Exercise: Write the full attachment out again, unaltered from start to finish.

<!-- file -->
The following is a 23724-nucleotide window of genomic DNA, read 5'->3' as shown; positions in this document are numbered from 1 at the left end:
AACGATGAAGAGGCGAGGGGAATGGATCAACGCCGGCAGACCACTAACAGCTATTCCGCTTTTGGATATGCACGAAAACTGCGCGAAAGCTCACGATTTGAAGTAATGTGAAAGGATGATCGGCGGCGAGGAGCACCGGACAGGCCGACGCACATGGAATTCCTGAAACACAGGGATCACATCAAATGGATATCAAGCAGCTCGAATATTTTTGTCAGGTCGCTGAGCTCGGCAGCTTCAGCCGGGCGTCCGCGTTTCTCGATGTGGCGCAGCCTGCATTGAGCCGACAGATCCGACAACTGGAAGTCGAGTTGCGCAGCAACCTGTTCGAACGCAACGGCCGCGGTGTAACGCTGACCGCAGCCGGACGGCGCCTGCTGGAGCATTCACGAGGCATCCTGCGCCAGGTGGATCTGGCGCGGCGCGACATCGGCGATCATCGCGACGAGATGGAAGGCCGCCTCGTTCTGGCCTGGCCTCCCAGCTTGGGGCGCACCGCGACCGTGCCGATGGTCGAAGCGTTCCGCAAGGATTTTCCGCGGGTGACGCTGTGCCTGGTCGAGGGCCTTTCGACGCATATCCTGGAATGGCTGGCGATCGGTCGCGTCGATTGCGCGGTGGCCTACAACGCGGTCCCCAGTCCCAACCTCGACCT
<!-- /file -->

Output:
The following is a 23724-nucleotide window of genomic DNA, read 5'->3' as shown; positions in this document are numbered from 1 at the left end:
AACGATGAAGAGGCGAGGGGAATGGATCAACGCCGGCAGACCACTAACAGCTATTCCGCTTTTGGATATGCACGAAAACTGCGCGAAAGCTCACGATTTGAAGTAATGTGAAAGGATGATCGGCGGCGAGGAGCACCGGACAGGCCGACGCACATGGAATTCCTGAAACACAGGGATCACATCAAATGGATATCAAGCAGCTCGAATATTTTTGTCAGGTCGCTGAGCTCGGCAGCTTCAGCCGGGCGTCCGCGTTTCTCGATGTGGCGCAGCCTGCATTGAGCCGACAGATCCGACAACTGGAAGTCGAGTTGCGCAGCAACCTGTTCGAACGCAACGGCCGCGGTGTAACGCTGACCGCAGCCGGACGGCGCCTGCTGGAGCATTCACGAGGCATCCTGCGCCAGGTGGATCTGGCGCGGCGCGACATCGGCGATCATCGCGACGAGATGGAAGGCCGCCTCGTTCTGGCCTGGCCTCCCAGCTTGGGGCGCACCGCGACCGTGCCGATGGTCGAAGCGTTCCGCAAGGATTTTCCGCGGGTGACGCTGTGCCTGGTCGAGGGCCTTTCGACGCATATCCTGGAATGGCTGGCGATCGGTCGCGTCGATTGCGCGGTGGCCTACAACGCGGTCCCCAGTCCCAACCTCGACCT